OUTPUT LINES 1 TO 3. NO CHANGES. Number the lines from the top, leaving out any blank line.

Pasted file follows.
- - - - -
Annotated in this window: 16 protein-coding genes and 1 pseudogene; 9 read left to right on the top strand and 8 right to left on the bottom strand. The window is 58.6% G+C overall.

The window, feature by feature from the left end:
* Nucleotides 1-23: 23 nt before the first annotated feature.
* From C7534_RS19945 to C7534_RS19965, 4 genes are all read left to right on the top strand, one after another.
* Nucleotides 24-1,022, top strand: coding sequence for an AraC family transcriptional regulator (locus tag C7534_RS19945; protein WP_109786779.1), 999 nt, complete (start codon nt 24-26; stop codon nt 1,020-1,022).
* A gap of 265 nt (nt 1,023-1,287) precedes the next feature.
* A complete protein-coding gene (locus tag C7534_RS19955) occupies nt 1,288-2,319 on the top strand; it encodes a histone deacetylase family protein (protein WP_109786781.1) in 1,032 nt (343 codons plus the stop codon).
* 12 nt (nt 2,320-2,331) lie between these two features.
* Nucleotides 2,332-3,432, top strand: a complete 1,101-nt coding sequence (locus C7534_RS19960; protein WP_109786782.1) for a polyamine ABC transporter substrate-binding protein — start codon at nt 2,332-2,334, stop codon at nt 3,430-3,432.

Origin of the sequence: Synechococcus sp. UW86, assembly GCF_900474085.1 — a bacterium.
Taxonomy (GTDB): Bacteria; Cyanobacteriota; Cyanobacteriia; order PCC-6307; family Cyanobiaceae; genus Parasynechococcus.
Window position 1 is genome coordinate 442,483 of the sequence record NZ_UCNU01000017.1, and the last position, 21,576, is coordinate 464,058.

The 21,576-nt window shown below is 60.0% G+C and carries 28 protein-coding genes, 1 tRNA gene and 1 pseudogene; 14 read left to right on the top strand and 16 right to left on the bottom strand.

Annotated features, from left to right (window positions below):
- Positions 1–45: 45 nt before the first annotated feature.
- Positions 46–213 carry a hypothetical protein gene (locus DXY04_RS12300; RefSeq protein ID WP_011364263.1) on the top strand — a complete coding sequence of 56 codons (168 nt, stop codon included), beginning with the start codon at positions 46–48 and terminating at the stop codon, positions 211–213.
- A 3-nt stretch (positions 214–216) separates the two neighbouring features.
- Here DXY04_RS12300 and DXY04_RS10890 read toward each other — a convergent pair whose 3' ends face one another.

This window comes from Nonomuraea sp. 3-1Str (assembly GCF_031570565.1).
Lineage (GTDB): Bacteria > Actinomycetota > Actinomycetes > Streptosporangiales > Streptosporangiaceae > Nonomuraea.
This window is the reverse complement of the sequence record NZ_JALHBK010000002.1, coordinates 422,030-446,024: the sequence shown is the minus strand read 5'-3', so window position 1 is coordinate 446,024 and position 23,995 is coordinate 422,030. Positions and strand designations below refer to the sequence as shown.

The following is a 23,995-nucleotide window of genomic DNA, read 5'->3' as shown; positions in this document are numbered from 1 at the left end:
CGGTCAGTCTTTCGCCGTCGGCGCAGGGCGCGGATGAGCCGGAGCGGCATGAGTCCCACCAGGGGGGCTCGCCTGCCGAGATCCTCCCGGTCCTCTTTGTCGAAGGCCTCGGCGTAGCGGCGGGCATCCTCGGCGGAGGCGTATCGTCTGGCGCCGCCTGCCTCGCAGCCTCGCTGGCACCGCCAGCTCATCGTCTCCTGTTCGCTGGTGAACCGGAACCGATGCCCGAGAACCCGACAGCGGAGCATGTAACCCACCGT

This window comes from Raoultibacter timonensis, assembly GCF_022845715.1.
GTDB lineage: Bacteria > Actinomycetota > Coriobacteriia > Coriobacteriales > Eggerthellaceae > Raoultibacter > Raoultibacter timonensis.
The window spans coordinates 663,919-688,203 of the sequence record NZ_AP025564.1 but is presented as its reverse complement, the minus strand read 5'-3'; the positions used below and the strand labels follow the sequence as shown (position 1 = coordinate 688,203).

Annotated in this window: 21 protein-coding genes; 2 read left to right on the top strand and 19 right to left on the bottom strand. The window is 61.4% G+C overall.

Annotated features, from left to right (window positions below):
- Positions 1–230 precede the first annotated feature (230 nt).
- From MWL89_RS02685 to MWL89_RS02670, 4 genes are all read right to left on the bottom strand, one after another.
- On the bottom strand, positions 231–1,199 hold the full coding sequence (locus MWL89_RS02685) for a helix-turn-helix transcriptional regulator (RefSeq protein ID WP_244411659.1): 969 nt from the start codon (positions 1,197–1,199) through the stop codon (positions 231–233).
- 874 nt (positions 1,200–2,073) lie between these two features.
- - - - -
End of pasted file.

Annotated in this window: 16 protein-coding genes and 1 pseudogene; 9 read left to right on the top strand and 8 right to left on the bottom strand. The window is 58.6% G+C overall.

The window, feature by feature from the left end:
* Nucleotides 1-23: 23 nt before the first annotated feature.